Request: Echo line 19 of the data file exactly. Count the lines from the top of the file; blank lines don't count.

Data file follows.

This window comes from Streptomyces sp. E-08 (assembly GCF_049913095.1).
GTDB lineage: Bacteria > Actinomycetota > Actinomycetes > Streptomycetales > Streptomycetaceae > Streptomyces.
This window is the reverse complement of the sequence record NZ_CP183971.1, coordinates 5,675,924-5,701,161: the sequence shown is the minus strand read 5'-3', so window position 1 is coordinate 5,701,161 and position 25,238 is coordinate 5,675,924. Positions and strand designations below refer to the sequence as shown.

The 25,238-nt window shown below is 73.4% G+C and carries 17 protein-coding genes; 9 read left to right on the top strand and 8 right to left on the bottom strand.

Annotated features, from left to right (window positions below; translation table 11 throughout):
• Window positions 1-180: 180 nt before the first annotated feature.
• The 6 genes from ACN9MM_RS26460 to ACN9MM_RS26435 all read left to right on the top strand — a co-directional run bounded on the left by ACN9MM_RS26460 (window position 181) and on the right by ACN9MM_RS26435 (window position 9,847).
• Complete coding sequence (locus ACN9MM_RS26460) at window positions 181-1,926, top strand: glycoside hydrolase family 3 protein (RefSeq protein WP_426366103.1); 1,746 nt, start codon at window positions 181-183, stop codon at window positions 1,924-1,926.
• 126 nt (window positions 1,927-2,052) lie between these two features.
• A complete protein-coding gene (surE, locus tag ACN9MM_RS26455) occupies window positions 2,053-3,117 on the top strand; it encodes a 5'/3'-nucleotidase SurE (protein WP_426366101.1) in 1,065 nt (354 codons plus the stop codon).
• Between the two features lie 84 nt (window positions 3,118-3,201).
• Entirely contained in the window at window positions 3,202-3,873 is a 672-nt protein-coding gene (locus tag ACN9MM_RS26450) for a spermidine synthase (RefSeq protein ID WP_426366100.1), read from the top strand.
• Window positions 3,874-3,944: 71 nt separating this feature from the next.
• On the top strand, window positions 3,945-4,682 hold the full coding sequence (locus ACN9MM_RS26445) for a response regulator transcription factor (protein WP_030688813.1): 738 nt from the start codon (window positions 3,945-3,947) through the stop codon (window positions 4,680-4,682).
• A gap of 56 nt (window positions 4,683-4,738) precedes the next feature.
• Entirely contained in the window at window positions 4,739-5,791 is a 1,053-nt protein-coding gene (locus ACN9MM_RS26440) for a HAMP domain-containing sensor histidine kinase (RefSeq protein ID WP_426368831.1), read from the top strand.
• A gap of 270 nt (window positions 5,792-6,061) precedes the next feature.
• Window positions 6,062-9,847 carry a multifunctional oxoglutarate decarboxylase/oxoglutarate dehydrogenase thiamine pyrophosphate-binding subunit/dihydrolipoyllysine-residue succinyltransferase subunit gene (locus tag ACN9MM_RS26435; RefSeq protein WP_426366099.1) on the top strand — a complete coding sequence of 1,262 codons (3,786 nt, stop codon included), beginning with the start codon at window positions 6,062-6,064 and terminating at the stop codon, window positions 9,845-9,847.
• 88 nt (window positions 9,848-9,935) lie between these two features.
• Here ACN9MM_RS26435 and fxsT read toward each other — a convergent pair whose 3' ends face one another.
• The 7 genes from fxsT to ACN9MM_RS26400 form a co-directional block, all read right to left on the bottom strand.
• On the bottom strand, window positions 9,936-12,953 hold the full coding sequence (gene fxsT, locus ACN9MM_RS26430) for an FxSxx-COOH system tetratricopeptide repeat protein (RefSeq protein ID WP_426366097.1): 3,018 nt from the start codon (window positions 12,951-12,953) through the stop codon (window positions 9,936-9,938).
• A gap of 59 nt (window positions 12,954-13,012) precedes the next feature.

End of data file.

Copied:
• 88 nt (window positions 9,848-9,935) lie between these two features.